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How many ways an app can track you?

Hieu Nguyen — October 06, 2020

Tracking is not always bad. Love or hate it, you should know.


What apps do you love and excited to use every day? Do you think they use tracking? For most apps, the answer is YES, they use tracking.

Tracking is there to improve the products, services, or prevent server attack and hacking. It collects from the web server, the app on your device, through email, or social media. Either love or hate it, you should be aware of it.

In this post, I will show you some common methods of tracking. Details about how it works, their purposes, and just in case, how to disable it.

1. Server-Side Tracking

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Server-side tracking happens on a server. When someone visits a website, the browser will first send a request to the server. Before sending back the webpage, it logs some info on the server.

Without permission, the server can read IP addresses, cookies, traffic sources (from an email campaign, an app, or a source website).

Often, it’s for security reasons, or to improve product and service. For example, the app uses cookies to prevent unauthorized access. Or watch for malicious requests to detect hacking and server attack.

Server-side tracking can’t be disabled by the users. Sometimes, it is a replacement when browser-tracking is disabled.

2. Client-Side or Browser Tracking

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Client-side tracking happens on the user’s device, including on the browser, or apps on a device. It works using an embeded tracking library embeded. The library includes event triggers, and will send data to the tracking server when an event occurs.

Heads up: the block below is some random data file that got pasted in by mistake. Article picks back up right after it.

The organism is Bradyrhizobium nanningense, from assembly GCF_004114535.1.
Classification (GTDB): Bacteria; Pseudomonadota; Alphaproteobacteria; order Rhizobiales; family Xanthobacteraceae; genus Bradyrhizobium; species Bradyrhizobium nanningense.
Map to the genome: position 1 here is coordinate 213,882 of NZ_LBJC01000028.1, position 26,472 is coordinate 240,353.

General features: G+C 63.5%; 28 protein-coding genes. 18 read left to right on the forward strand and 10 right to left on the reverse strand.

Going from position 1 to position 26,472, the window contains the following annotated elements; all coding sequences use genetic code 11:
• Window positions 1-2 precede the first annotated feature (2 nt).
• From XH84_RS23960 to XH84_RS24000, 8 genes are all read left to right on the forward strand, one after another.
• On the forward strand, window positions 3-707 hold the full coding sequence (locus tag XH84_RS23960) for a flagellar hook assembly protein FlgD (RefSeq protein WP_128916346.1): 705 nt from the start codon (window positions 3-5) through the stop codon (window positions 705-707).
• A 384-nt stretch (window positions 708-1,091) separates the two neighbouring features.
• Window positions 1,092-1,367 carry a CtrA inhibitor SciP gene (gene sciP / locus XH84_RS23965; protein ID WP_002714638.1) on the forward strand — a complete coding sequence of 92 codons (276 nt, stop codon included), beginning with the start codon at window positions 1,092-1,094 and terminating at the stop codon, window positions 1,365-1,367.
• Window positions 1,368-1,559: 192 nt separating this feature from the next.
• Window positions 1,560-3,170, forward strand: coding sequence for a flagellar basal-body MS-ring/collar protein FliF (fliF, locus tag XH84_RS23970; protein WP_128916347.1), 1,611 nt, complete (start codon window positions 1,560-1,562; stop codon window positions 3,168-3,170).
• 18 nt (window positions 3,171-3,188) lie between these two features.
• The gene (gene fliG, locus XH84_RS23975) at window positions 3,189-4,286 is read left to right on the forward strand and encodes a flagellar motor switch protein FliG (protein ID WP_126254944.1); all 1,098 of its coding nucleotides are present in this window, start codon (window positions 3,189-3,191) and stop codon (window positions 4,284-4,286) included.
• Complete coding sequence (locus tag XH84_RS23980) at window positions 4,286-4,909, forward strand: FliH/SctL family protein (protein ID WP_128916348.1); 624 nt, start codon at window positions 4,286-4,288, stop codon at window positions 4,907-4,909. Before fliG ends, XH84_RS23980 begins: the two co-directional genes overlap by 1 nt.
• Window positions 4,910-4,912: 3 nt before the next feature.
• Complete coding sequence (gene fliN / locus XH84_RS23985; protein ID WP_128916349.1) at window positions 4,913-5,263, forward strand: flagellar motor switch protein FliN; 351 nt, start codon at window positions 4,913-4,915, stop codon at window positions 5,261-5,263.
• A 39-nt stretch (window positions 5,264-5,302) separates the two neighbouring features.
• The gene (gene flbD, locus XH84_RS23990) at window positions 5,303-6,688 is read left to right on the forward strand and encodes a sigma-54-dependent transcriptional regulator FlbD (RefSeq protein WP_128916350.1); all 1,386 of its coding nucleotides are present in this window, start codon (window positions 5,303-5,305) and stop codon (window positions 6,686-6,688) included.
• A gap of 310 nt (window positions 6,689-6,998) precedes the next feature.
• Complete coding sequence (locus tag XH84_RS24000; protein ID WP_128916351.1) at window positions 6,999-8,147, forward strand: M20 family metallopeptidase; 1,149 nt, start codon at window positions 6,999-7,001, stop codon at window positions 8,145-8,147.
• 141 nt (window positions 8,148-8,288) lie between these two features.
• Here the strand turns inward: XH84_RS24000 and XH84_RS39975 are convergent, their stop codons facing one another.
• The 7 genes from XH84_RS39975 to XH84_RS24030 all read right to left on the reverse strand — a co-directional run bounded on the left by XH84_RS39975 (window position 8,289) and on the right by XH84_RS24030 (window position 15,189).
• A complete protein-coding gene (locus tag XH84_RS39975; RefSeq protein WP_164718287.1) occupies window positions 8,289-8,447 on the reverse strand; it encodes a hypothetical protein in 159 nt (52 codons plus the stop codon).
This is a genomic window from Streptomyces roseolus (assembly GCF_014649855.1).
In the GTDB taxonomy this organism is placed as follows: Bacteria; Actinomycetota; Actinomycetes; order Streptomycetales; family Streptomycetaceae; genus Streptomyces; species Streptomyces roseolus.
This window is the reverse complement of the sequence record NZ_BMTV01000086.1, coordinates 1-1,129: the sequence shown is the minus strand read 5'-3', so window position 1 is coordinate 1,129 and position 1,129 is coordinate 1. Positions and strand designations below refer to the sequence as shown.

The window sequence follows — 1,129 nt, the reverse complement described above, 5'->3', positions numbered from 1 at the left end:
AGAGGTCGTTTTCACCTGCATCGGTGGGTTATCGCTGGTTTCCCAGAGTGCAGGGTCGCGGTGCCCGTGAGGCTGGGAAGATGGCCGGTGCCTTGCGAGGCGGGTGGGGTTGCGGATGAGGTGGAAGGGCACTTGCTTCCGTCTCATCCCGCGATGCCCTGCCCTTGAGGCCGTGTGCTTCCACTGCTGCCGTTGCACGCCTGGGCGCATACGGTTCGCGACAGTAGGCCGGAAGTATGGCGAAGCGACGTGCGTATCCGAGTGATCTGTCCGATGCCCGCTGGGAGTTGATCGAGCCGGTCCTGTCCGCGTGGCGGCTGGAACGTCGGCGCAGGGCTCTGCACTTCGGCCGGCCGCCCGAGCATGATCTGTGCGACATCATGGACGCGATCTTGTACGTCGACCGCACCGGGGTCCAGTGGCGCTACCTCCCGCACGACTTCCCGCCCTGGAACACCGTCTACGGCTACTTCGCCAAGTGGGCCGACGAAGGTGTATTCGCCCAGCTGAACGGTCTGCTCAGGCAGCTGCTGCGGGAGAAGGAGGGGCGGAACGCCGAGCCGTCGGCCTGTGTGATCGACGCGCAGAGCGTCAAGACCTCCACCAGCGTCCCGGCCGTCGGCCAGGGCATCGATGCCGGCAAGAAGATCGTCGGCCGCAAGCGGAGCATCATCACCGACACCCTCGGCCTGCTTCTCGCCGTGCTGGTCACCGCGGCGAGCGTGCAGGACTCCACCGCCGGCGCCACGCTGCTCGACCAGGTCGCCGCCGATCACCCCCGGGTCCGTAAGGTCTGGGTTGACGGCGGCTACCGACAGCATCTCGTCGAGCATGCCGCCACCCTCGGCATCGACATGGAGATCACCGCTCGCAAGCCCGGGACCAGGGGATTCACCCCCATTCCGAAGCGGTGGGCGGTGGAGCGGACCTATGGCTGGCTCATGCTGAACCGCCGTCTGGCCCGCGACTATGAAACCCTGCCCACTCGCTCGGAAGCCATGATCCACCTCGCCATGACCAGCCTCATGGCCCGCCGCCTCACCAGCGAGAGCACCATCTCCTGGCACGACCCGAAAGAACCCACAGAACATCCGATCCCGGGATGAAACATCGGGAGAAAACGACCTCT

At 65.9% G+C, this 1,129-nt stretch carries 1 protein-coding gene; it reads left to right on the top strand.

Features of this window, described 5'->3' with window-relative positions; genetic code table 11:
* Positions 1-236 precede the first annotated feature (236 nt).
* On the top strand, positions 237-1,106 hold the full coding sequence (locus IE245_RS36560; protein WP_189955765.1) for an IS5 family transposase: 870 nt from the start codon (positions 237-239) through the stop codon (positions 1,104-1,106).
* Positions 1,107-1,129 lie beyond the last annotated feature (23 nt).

Client-side tracking is great for improving product service, and learning users’ behavior. It can collect whatever happens on the browser. Like mouse or keyboard inputs, device or browser info. Therefore, it’s powerful.

Besides improving product and service, this method also used for security reasons. For example, Stripe claims they use this method to detect fraud.

You can avoid client-tracking by disabling JavaScript. But modern websites depend on JavaScript to work. Besides, you can block requests to the tracking server to avoid being tracked.

3. Email tracking

Image for post An email tracking service

Email tracking happens when you open an email by tracking pixel, or click the links on the email.

A tracking pixel is an image with an actual size of 1x1 pixels, or any image on the email. The image is stored on the tracking server and will log data whenever the image is requested.

A link tracking is a masked link, which redirects to the actual link. Before being redirect, it will logs data to the tracking server. You can recognize tracking link by its ID, or masked address of any email marketing services.

Email tracking is helpful to measure email quality, conversion or other service purposes. It can be avoided by disable display image, avoid clicking on suspicious links

4. 3rd-Party Service vs Self-Service

To record tracking data, there are 3rd-party tracking service or self-setup tracking server. These 2 methods are the same, but can be different.

3rd-party tracking services give a curated view of user behavior. But often don’t provide the exact details. It shows site performance, conversion, traffic source. Or about users’ location, returning, duration, user journey, etc.

A self-tracking service can do the same. But the owner can access more accurate data. For example, IP address, exact visit time.

5. Social media

Image for post Photo by Hootsuite

In case you ever wonder — what social media have to do with it? Social media collect users’ data for many reasons. Including security, improving product and service, advertising, and more.

Users can’t directly track and measure data. But often, there is a Insights or Analytics feature, gives a curated data view. And the data are collected right from the users on the platform.

For example, ad creators can target users based on gender, age, location, employment, marital status, etc. Or insights about audience interactions, impressions on every post.

You can avoid social-media tracking by not using them.

In general, online products track from their server, user’s devices, or email, and social media.

They track user behavior, activities, or malicious access. Tracking data helps to improve product and service, boost sales, or for security reasons.

Not all trackings are bad, but you should know.

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Hieu Nguyen

I'm a developer, hobbyist photographer. Building Inverr — a NoCode Site Builder



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